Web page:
In your opinion, what is the driving force behind anxiety?
Self-sabotage and victimization are the driving force behind anxiety. That’s because individuals feed off of their failures- and then use them to remain stuck.
Interesting. So is there a way to avoid this trap?
I go by the motto “the more you scare yourself, the more you grow.” This is why I encourage every one of my clients to scare themselves daily and sit with the fear that comes up. I call this the “Leap of Faith.”
You see, the more you can experience the vulnerability of fear, the more likely the chance that you will not experience the anxiety related to it down the road. Each time you face your fears, you gain more confidence. And this confidence is the key to everything.
You have said that a story or script developed early in life is the central theme surrounding anxiety. Tell us more about this.
This is what is called the Life and Relational Dynamics therapeutic approach. It refers to how we apply our history to how we relate to others and the world around us.
At an early age, we develop a story/script of how we react/behave based upon our connections with key individuals like family, friends, or teachers. This affects how we react later in life. For example, if I was unable to feel sad or express fears to my parents (as a result of them not being available), then I would ultimately bottle up that emotion internally, and in time feel shame for feeling that way. This is the central theme around anxiety, as anxiety is a fear-based emotion.
Imagine if you were to enter into a new relationship and didn’t accept the pain or failures from previous relationships. By not acknowledging this pain, you would manifest avoidance behaviors to escape the hurt. This pain reflects feelings of worthlessness, which you would attempt to suppress.
In short, as hard as we try to avoid pain, it never eludes us. That is, IF we don’t grasp the awareness of what has hindered us in the first place. So we have to know our stories and scripts.
So what is your take on failure?
Our failures in life are the path to fulfillment. First, we need to face that which we fear. And then, if we do fail, we need to learn from it instead of living in the fear of possible negative outcomes.
The premise of anxiety is that it is a stimulus that creates fear, and ultimately, self-doubt based upon experiences of negative outcomes or avoidance. When we avoid fear, we begin to view ourselves as incapable and lacking worth. The way out of this trap is to fail-and then learn from it.
You talk a lot about self- awareness on your website. How does this pertain to anxiety?
There are two ways to manage disappointment and hardships in life. The first is to blame yourself or others for a particular failure. The second is to accept the situation or personal fault and use it to learn for the future.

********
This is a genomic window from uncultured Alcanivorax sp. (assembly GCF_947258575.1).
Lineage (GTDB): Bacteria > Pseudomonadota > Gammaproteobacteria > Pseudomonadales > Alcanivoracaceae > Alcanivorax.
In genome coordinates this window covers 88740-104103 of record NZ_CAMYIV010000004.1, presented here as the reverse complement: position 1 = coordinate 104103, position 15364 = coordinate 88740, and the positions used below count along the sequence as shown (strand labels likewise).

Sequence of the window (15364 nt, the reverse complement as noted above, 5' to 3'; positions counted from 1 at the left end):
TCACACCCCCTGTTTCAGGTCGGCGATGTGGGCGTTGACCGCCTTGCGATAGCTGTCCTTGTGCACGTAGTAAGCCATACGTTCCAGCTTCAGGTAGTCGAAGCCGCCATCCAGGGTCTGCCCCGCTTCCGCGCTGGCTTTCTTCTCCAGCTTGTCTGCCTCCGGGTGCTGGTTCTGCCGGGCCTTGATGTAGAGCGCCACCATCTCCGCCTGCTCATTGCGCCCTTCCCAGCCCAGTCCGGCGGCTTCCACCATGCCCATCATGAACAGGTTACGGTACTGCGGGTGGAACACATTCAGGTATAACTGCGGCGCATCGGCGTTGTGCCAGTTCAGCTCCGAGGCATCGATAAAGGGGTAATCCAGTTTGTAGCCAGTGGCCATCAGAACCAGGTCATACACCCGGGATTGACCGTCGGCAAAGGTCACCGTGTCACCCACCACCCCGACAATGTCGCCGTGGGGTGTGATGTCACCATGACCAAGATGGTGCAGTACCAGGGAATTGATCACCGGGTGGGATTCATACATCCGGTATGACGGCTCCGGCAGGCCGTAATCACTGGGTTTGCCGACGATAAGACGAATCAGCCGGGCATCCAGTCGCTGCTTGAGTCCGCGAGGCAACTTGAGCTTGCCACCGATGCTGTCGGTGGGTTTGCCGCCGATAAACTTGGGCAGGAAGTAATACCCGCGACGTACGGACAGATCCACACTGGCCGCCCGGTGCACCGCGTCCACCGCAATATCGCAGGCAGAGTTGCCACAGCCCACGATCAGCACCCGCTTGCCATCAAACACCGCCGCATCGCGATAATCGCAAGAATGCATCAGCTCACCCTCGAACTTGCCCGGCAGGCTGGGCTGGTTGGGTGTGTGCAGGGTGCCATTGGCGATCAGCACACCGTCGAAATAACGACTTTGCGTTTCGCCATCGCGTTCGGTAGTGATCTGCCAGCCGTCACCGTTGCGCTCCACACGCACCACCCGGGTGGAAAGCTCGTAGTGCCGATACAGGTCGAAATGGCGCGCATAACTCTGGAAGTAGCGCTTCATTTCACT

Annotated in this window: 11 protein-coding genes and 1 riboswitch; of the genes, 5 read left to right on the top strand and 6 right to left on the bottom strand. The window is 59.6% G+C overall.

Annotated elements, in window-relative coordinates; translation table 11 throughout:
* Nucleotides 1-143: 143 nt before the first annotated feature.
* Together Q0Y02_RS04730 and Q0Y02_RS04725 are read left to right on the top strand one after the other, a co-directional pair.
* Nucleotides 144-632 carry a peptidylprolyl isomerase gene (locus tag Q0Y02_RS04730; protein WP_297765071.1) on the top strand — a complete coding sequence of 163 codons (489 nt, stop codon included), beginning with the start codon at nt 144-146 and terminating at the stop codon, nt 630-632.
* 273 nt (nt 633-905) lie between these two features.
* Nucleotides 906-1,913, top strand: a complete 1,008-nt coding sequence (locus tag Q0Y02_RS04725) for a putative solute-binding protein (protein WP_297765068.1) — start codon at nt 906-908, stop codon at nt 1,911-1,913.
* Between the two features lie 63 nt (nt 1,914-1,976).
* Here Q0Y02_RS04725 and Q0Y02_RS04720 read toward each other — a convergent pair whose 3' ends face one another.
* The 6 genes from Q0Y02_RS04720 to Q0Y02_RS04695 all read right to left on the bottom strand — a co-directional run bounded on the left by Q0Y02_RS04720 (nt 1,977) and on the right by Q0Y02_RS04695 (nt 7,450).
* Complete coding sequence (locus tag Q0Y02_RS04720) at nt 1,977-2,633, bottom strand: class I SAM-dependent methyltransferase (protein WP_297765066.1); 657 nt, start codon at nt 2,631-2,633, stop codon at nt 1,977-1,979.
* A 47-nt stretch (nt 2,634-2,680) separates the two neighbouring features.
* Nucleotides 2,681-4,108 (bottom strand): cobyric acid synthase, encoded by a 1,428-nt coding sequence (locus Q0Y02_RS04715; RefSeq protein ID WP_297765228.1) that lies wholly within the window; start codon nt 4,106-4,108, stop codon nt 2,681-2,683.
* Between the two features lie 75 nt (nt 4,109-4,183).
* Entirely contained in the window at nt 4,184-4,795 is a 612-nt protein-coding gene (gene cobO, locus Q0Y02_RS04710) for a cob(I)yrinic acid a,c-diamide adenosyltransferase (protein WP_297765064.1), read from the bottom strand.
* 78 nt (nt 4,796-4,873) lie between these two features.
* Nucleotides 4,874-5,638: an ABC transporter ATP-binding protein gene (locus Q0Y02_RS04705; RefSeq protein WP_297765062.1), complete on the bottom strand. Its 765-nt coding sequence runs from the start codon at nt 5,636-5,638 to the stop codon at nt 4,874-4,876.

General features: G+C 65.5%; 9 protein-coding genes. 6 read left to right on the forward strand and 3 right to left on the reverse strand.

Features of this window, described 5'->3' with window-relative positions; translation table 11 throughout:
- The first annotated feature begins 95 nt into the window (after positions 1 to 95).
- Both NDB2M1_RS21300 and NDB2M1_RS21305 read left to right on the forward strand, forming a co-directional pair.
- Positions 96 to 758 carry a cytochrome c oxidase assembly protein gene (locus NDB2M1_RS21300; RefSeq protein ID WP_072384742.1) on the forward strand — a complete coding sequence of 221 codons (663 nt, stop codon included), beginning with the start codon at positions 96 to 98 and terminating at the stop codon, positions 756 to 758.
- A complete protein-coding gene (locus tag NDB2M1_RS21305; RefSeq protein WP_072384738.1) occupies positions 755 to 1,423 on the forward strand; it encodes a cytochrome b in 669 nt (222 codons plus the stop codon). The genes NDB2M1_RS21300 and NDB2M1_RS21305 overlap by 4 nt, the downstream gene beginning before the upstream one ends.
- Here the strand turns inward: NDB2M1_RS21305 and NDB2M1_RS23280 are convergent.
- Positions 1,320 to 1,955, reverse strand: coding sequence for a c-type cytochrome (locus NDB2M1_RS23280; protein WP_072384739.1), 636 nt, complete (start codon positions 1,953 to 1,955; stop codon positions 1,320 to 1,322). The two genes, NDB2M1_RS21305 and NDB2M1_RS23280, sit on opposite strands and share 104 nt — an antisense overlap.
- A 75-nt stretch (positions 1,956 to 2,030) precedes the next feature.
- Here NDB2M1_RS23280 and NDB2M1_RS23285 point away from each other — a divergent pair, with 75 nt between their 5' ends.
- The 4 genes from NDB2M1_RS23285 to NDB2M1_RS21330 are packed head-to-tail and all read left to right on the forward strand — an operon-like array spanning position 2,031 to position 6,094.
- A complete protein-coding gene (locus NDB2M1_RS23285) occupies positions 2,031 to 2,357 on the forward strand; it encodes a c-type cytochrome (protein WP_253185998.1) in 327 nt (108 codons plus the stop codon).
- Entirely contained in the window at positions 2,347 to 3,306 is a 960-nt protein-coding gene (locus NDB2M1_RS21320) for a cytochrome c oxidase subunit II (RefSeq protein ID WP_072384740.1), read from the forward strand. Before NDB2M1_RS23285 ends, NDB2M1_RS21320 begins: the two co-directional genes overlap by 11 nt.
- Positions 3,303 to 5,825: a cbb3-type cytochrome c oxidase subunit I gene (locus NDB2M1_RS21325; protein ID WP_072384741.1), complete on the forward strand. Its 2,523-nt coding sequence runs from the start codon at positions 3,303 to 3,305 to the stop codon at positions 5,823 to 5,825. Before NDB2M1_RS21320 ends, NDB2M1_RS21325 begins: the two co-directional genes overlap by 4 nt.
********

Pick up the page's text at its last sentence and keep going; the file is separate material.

The fundamental difference between self-awareness and self-victimization pertains to our acknowledgment that we have been hurt.
Self-awareness is the ability to formulate a summary of our behaviors based on past and current thoughts and emotions. It allows us to understand what’s going on in our heads and why. However, self-victimization does the opposite. It prevents us from accepting what we’re responsible for, and from accepting what we do as a result.
Being self-aware is the ability to see our true self without blinders. This is the first step in being true to ourselves. It requires empathy, patience, strength, humility, and love. One of the hardest things to do is to see ourselves as fallible- but that is what we are. We all make mistakes; and we all have triumphs. Our goal is to develop the capability to see both polars through self-awareness.
If you could share one life changing thing about anxiety with our readers, what would that be?
Practice mindfulness on a daily basis. Most people live either in the past or the future, attempting to avoid emotional distress. As a result, they rarely live in the present. The concept of mindfulness is the state of living in the moment. Mindfulness is essential for happiness and confidence.
About: Todd Deutsch is a licensed marriage and family therapist as well as a life coach. He is a former athlete, coach, & academic principal. His private practice, Complete Game Plan, focuses on adults and couples exploring diverse issues with an emphasis on communication, coping, and management skills of relationships and life transitions. In addition, Todd has a great passion for working with athletes, helping to merge athletic on-the-court training with an off-the-court regimen to minimize distractions and obstacles that could limit success on the playing field.
To learn more about Todd, please visit his website: www.CompleteGamePlan.